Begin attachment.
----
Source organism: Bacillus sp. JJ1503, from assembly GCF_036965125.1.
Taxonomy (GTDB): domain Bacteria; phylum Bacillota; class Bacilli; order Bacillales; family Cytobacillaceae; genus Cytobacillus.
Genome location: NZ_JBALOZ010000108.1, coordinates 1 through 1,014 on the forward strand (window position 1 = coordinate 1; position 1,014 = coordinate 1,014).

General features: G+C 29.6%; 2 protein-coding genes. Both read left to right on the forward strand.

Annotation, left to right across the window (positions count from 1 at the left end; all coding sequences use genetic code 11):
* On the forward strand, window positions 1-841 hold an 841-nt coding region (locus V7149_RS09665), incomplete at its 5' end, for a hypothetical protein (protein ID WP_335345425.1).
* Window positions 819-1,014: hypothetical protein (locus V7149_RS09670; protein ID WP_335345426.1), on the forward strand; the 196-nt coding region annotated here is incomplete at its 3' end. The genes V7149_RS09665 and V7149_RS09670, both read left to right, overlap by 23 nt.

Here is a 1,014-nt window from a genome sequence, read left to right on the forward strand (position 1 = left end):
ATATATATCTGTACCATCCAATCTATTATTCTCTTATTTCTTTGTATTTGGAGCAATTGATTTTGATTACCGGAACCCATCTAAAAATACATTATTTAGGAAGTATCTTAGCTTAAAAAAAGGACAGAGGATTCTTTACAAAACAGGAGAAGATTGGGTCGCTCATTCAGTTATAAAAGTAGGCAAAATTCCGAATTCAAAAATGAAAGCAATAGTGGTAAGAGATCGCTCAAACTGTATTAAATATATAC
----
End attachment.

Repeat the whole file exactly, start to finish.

Source organism: Bacillus sp. JJ1503, from assembly GCF_036965125.1.
Taxonomy (GTDB): domain Bacteria; phylum Bacillota; class Bacilli; order Bacillales; family Cytobacillaceae; genus Cytobacillus.
Genome location: NZ_JBALOZ010000108.1, coordinates 1 through 1,014 on the forward strand (window position 1 = coordinate 1; position 1,014 = coordinate 1,014).

General features: G+C 29.6%; 2 protein-coding genes. Both read left to right on the forward strand.

Annotation, left to right across the window (positions count from 1 at the left end; all coding sequences use genetic code 11):
* On the forward strand, window positions 1-841 hold an 841-nt coding region (locus V7149_RS09665), incomplete at its 5' end, for a hypothetical protein (protein ID WP_335345425.1).
* Window positions 819-1,014: hypothetical protein (locus V7149_RS09670; protein ID WP_335345426.1), on the forward strand; the 196-nt coding region annotated here is incomplete at its 3' end. The genes V7149_RS09665 and V7149_RS09670, both read left to right, overlap by 23 nt.

Here is a 1,014-nt window from a genome sequence, read left to right on the forward strand (position 1 = left end):
ATATATATCTGTACCATCCAATCTATTATTCTCTTATTTCTTTGTATTTGGAGCAATTGATTTTGATTACCGGAACCCATCTAAAAATACATTATTTAGGAAGTATCTTAGCTTAAAAAAAGGACAGAGGATTCTTTACAAAACAGGAGAAGATTGGGTCGCTCATTCAGTTATAAAAGTAGGCAAAATTCCGAATTCAAAAATGAAAGCAATAGTGGTAAGAGATCGCTCAAACTGTATTAAATATATAC